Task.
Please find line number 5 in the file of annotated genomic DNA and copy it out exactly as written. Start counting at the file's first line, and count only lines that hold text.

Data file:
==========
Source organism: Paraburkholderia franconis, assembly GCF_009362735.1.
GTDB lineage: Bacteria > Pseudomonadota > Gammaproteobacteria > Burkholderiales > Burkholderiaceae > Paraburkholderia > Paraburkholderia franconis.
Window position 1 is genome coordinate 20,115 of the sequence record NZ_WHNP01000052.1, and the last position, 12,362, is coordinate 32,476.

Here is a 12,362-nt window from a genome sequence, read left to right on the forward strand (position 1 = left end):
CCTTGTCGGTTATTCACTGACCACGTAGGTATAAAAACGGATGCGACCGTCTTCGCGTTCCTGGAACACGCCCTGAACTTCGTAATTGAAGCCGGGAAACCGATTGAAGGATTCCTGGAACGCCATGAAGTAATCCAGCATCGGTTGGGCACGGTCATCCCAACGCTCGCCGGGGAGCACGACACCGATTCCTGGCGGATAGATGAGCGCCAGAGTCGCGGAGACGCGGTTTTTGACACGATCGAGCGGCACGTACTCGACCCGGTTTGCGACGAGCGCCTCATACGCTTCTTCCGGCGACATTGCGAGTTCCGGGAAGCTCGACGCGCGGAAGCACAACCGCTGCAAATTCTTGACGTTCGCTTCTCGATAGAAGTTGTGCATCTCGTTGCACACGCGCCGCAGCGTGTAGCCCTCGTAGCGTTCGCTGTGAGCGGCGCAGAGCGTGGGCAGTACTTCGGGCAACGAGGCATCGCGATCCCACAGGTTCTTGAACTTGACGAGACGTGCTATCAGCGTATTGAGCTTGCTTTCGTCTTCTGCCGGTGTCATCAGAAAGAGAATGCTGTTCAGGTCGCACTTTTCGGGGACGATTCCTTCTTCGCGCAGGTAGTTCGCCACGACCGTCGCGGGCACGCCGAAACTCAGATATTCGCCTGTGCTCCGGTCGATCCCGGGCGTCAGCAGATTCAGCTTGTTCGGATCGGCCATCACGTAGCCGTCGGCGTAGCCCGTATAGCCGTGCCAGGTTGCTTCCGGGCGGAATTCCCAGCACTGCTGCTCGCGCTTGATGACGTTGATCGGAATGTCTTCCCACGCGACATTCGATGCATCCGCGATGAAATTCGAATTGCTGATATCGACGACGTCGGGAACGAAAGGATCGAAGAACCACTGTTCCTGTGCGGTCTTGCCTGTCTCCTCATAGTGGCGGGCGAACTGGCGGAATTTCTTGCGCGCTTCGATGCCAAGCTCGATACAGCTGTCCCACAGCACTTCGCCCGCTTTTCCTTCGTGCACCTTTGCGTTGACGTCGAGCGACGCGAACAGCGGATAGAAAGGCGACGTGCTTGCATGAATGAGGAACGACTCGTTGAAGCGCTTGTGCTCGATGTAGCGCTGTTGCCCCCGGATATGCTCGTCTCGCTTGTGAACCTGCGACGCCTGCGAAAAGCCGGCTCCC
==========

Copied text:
CCTTGTCGGTTATTCACTGACCACGTAGGTATAAAAACGGATGCGACCGTCTTCGCGTTCCTGGAACACGCCCTGAACTTCGTAATTGAAGCCGGGAAACCGATTGAAGGATTCCTGGAACGCCATGAAGTAATCCAGCATCGGTTGGGCACGGTCATCCCAACGCTCGCCGGGGAGCACGACACCGATTCCTGGCGGATAGATGAGCGCCAGAGTCGCGGAGACGCGGTTTTTGACACGATCGAGCGGCACGTACTCGACCCGGTTTGCGACGAGCGCCTCATACGCTTCTTCCGGCGACATTGCGAGTTCCGGGAAGCTCGACGCGCGGAAGCACAACCGCTGCAAATTCTTGACGTTCGCTTCTCGATAGAAGTTGTGCATCTCGTTGCACACGCGCCGCAGCGTGTAGCCCTCGTAGCGTTCGCTGTGAGCGGCGCAGAGCGTGGGCAGTACTTCGGGCAACGAGGCATCGCGATCCCACAGGTTCTTGAACTTGACGAGACGTGCTATCAGCGTATTGAGCTTGCTTTCGTCTTCTGCCGGTGTCATCAGAAAGAGAATGCTGTTCAGGTCGCACTTTTCGGGGACGATTCCTTCTTCGCGCAGGTAGTTCGCCACGACCGTCGCGGGCACGCCGAAACTCAGATATTCGCCTGTGCTCCGGTCGATCCCGGGCGTCAGCAGATTCAGCTTGTTCGGATCGGCCATCACGTAGCCGTCGGCGTAGCCCGTATAGCCGTGCCAGGTTGCTTCCGGGCGGAATTCCCAGCACTGCTGCTCGCGCTTGATGACGTTGATCGGAATGTCTTCCCACGCGACATTCGATGCATCCGCGATGAAATTCGAATTGCTGATATCGACGACGTCGGGAACGAAAGGATCGAAGAACCACTGTTCCTGTGCGGTCTTGCCTGTCTCCTCATAGTGGCGGGCGAACTGGCGGAATTTCTTGCGCGCTTCGATGCCAAGCTCGATACAGCTGTCCCACAGCACTTCGCCCGCTTTTCCTTCGTGCACCTTTGCGTTGACGTCGAGCGACGCGAACAGCGGATAGAAAGGCGACGTGCTTGCATGAATGAGGAACGACTCGTTGAAGCGCTTGTGCTCGATGTAGCGCTGTTGCCCCCGGATATGCTCGTCTCGCTTGTGAACCTGCGACGCCTGCGAAAAGCCGGCTCCC